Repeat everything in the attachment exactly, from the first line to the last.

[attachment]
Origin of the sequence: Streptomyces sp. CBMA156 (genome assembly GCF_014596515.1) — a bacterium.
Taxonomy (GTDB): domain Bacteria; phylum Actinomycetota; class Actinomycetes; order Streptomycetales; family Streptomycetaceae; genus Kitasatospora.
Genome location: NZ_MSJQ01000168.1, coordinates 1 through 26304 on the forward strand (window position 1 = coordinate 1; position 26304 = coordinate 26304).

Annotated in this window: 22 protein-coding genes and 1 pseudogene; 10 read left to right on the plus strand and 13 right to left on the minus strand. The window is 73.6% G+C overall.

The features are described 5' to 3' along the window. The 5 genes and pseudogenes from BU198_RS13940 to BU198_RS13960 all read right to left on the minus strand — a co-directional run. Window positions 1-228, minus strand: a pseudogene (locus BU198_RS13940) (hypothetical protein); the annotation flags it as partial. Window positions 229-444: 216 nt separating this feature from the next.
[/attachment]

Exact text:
Origin of the sequence: Streptomyces sp. CBMA156 (genome assembly GCF_014596515.1) — a bacterium.
Taxonomy (GTDB): domain Bacteria; phylum Actinomycetota; class Actinomycetes; order Streptomycetales; family Streptomycetaceae; genus Kitasatospora.
Genome location: NZ_MSJQ01000168.1, coordinates 1 through 26304 on the forward strand (window position 1 = coordinate 1; position 26304 = coordinate 26304).

Annotated in this window: 22 protein-coding genes and 1 pseudogene; 10 read left to right on the plus strand and 13 right to left on the minus strand. The window is 73.6% G+C overall.

The features are described 5' to 3' along the window. The 5 genes and pseudogenes from BU198_RS13940 to BU198_RS13960 all read right to left on the minus strand — a co-directional run. Window positions 1-228, minus strand: a pseudogene (locus BU198_RS13940) (hypothetical protein); the annotation flags it as partial. Window positions 229-444: 216 nt separating this feature from the next.